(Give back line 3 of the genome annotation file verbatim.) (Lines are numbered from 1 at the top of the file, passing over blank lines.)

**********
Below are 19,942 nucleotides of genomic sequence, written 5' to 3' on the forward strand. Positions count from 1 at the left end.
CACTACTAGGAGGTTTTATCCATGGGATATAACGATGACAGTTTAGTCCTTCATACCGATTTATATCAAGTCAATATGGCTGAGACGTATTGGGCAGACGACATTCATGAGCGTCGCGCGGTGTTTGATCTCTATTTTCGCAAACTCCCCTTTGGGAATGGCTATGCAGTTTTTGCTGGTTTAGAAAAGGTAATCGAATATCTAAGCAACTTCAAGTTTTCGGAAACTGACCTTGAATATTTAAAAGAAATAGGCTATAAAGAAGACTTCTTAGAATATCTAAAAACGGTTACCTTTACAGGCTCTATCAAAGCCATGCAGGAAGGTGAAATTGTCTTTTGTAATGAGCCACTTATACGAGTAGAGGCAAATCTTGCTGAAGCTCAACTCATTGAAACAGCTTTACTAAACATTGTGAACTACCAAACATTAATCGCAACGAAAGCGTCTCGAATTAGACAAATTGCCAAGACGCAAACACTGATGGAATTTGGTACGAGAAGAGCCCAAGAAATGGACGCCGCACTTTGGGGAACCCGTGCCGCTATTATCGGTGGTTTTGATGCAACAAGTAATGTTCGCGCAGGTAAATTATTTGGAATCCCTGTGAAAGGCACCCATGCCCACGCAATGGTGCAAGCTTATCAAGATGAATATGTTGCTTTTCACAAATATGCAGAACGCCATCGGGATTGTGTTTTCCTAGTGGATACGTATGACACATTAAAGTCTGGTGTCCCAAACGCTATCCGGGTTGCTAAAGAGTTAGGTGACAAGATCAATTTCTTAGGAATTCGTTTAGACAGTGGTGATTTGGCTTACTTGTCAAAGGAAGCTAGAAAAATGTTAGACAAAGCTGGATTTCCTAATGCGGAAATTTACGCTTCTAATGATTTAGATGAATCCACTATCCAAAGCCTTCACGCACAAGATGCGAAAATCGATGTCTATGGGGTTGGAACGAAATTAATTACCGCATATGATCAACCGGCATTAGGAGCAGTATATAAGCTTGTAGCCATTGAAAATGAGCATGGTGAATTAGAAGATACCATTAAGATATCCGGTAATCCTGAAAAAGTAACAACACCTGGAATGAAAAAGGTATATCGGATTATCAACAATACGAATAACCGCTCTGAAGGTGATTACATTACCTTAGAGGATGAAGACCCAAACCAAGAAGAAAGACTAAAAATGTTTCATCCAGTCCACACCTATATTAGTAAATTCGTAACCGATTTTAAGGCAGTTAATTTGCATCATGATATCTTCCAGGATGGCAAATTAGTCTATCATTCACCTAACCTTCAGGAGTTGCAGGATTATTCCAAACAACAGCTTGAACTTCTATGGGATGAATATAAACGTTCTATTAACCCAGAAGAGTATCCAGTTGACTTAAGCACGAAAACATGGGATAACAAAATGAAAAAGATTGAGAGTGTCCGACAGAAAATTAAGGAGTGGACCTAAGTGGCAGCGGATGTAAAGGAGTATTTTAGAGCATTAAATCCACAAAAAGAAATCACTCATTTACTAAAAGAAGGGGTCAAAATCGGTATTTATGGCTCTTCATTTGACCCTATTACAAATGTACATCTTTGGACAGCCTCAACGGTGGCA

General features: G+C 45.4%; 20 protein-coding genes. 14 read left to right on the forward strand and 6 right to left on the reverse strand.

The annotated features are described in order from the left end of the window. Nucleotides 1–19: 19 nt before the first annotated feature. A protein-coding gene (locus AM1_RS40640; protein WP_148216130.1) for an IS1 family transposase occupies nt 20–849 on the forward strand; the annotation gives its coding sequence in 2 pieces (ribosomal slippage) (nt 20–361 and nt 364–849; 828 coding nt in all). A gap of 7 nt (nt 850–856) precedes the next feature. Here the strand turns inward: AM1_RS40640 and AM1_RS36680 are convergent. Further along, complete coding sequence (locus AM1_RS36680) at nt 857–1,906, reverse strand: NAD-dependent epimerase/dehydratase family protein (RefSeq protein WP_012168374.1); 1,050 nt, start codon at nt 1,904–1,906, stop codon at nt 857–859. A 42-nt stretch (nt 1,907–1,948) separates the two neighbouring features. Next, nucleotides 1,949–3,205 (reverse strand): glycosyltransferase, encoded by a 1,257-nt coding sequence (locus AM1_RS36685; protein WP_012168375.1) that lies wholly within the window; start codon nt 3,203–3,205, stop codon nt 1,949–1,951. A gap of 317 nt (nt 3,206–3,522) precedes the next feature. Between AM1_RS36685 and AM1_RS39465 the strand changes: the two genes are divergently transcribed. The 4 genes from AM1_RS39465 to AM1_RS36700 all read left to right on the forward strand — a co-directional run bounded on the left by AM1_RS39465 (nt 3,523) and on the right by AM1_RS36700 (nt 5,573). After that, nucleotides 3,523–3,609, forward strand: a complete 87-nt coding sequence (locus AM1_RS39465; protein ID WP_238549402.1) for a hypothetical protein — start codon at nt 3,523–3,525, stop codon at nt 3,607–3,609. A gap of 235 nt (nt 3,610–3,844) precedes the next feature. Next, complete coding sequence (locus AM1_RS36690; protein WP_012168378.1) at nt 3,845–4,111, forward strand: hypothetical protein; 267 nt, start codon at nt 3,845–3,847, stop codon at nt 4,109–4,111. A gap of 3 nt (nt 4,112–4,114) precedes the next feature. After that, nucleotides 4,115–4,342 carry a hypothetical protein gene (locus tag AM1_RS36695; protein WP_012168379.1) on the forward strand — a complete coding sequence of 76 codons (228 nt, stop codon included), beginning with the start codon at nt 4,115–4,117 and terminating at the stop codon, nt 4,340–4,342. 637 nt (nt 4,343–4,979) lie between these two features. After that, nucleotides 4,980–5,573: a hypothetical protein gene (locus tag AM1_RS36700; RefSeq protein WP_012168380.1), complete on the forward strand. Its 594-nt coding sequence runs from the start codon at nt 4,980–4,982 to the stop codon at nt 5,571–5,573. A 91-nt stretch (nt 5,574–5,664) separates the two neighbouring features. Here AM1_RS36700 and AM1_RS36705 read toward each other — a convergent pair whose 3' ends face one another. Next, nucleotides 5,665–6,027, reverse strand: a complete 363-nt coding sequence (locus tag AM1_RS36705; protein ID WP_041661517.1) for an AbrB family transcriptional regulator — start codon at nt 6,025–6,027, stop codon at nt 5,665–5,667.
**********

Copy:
General features: G+C 45.4%; 20 protein-coding genes. 14 read left to right on the forward strand and 6 right to left on the reverse strand.